MB for the record the majority of WA Aussies don't rate kahawai highly as a table fish and most of the fish you may see in pics will be returned to the water to fight another day. Smoked fish has a very small following here. Killing billfish is also frowned upon here but that's another whole new discussion topic and I'm not going there.

My post above didn't make mention of what I would call the bread and butter species. There are heaps of those here including numerous species of whiting, Australian herring and too many more to mention.

Crays are plentiful whether diving or potting (daily limit 8 per day per person, max 24 per boat).

And the scourge of all NZers be prepared to pay boat registration fees and annual recreational fishing licence fees.
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Post Options Post Options   Likes (0) Likes(0)   Quote kitno Quote  Post ReplyReply Direct Link To This Post Posted: 28 Sep 2018 at 9:23pm
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Only in Aussie, they'd name a fish "black arse"
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Post Options Post Options   Likes (0) Likes(0)   Quote Fish Addict Quote  Post ReplyReply Direct Link To This Post Posted: 28 Sep 2018 at 9:55pm
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Originally posted by kitno kitno wrote:

Only in Aussie, they'd name a fish "black arse"


Indeed kitno, nonetheless the name it is very fitting. I have tried to insert an image without success however I'm sure you get the drift.
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Post Options Post Options   Likes (0) Likes(0)   Quote Uncle Quote  Post ReplyReply Direct Link To This Post Posted: 28 Sep 2018 at 10:02pm
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Originally posted by Fish Addict Fish Addict wrote:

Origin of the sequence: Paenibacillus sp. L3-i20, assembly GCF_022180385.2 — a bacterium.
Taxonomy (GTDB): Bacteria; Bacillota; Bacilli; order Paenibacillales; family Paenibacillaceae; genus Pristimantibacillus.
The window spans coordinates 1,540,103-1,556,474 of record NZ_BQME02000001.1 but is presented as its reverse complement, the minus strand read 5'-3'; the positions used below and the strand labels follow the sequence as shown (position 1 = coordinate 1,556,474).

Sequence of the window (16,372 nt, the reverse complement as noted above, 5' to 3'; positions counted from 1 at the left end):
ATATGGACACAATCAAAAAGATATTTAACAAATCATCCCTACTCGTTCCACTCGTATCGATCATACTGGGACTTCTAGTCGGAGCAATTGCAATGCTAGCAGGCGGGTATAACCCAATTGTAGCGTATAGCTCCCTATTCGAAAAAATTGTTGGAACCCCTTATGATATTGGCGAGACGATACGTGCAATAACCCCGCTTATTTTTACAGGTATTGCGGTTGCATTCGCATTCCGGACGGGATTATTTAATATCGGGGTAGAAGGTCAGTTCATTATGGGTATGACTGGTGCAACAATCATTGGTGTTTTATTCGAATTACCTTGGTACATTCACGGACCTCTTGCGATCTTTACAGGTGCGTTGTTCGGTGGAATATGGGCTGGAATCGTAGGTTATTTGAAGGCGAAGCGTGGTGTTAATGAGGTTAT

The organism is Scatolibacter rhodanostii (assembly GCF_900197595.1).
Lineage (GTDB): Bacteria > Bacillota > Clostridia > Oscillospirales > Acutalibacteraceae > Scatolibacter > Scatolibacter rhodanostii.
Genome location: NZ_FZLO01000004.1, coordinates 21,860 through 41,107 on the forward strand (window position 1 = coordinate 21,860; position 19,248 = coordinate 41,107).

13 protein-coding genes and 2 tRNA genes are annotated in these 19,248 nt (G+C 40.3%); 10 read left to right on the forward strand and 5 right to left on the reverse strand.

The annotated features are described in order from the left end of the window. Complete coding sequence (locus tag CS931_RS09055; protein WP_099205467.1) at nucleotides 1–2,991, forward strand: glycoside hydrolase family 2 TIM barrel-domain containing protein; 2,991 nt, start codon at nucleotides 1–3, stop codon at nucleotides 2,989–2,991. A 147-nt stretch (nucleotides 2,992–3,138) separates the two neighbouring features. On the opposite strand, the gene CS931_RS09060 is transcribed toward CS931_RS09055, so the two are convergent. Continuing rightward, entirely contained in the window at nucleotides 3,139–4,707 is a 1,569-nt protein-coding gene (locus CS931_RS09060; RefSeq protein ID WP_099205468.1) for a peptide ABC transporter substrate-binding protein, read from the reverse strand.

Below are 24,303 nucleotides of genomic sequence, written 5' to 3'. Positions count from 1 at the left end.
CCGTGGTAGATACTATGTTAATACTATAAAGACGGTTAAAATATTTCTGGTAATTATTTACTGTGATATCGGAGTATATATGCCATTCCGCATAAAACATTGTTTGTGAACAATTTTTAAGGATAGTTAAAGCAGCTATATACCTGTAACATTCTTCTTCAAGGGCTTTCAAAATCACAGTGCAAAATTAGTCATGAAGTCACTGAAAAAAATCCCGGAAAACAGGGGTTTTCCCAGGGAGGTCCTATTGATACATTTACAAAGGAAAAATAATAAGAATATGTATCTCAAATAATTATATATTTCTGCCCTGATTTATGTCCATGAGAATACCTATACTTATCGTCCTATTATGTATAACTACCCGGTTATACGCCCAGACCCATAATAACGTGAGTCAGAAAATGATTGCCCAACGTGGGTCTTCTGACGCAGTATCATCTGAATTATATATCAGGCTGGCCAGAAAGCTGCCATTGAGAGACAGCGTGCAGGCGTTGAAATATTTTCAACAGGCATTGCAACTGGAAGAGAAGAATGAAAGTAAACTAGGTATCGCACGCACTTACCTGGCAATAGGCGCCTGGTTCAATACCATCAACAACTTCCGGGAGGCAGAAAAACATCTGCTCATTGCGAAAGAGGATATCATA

Originally posted by kitno kitno wrote:

Only in Aussie, they'd name a fish "black arse"


Indeed kitno, nonetheless the name it is very fitting. I have tried to insert an image without success however I'm sure you get the drift.

Am surprised you didn't bite his arse too, FA 
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Post Options Post Options   Likes (0) Likes(0)   Quote Fish Addict Quote  Post ReplyReply Direct Link To This Post Posted: 29 Sep 2018 at 12:31am
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Originally posted by MightyBoosh MightyBoosh wrote:

Awesome reply FA, thanks! I have a heap of questions, but my first is where can you go to avoid the wind? Looking at that coastline, Geographe Bay or Exmouth!?

Avoid the wind, good luck with that, I wish I had an answer. The wind patterns along the WA coast are seasonal and without islands to hide behind there is little protection from what rolls in from the Indian Ocean. Typically in Perth during the summer months the mornings will be light winds and a fresh W / SW wind will come in around midday or later (commonly referred to as the Fremantle doctor). WA's coastline is so vast each area has differing weather patterns and you need to understand these patterns when deciding where to fish when you do.